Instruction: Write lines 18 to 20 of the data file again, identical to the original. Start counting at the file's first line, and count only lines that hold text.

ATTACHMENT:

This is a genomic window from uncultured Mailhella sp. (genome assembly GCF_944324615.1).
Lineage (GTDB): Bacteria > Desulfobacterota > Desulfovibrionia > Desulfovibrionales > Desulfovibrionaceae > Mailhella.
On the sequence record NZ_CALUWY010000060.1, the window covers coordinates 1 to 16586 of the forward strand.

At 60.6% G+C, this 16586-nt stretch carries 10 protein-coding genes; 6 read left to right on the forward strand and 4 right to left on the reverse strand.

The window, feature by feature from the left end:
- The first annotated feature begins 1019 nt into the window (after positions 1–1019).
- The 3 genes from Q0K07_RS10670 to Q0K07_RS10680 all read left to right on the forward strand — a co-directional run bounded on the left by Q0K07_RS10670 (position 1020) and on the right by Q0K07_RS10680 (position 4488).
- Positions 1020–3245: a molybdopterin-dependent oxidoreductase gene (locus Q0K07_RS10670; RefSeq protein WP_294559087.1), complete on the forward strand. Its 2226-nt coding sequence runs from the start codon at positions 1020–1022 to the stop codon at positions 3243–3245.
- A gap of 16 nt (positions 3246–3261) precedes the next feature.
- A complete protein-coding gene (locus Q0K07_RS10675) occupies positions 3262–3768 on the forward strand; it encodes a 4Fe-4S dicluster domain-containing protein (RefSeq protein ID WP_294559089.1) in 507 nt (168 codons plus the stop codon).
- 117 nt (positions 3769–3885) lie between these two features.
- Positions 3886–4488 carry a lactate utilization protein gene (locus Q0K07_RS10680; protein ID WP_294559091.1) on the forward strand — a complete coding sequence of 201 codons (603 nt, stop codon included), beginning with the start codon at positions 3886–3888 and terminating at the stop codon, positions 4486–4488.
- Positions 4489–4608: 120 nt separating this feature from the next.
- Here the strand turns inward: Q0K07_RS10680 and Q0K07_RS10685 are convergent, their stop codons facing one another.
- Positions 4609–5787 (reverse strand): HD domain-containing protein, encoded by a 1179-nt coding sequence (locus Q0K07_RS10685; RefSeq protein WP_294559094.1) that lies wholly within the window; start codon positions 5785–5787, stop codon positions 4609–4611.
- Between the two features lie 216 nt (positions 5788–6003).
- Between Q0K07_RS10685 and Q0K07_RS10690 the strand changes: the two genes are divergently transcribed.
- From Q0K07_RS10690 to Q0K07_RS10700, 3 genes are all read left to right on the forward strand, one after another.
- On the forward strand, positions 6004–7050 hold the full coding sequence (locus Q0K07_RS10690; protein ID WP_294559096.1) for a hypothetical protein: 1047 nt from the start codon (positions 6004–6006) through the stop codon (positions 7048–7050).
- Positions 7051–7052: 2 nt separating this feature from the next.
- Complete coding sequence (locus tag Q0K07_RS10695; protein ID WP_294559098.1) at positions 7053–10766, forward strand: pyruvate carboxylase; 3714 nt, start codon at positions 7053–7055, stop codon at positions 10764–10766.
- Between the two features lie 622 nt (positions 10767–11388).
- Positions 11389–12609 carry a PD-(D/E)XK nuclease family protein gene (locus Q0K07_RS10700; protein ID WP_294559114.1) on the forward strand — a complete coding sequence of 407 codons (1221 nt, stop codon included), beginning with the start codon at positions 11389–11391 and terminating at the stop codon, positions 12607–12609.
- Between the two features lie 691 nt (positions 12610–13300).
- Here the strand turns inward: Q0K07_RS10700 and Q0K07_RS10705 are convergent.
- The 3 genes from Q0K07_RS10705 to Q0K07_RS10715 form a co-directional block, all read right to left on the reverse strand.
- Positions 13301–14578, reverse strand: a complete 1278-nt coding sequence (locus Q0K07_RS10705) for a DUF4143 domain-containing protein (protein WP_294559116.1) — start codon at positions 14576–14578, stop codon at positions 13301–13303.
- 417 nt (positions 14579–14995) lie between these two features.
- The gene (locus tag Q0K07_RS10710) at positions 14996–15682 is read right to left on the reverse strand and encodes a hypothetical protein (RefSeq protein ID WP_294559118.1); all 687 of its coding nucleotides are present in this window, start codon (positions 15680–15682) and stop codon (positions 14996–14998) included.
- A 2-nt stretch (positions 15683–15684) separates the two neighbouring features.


- From Q0K07_RS10690 to Q0K07_RS10700, 3 genes are all read left to right on the forward strand, one after another.
- On the forward strand, positions 6004–7050 hold the full coding sequence (locus Q0K07_RS10690; protein ID WP_294559096.1) for a hypothetical protein: 1047 nt from the start codon (positions 6004–6006) through the stop codon (positions 7048–7050).
- Positions 7051–7052: 2 nt separating this feature from the next.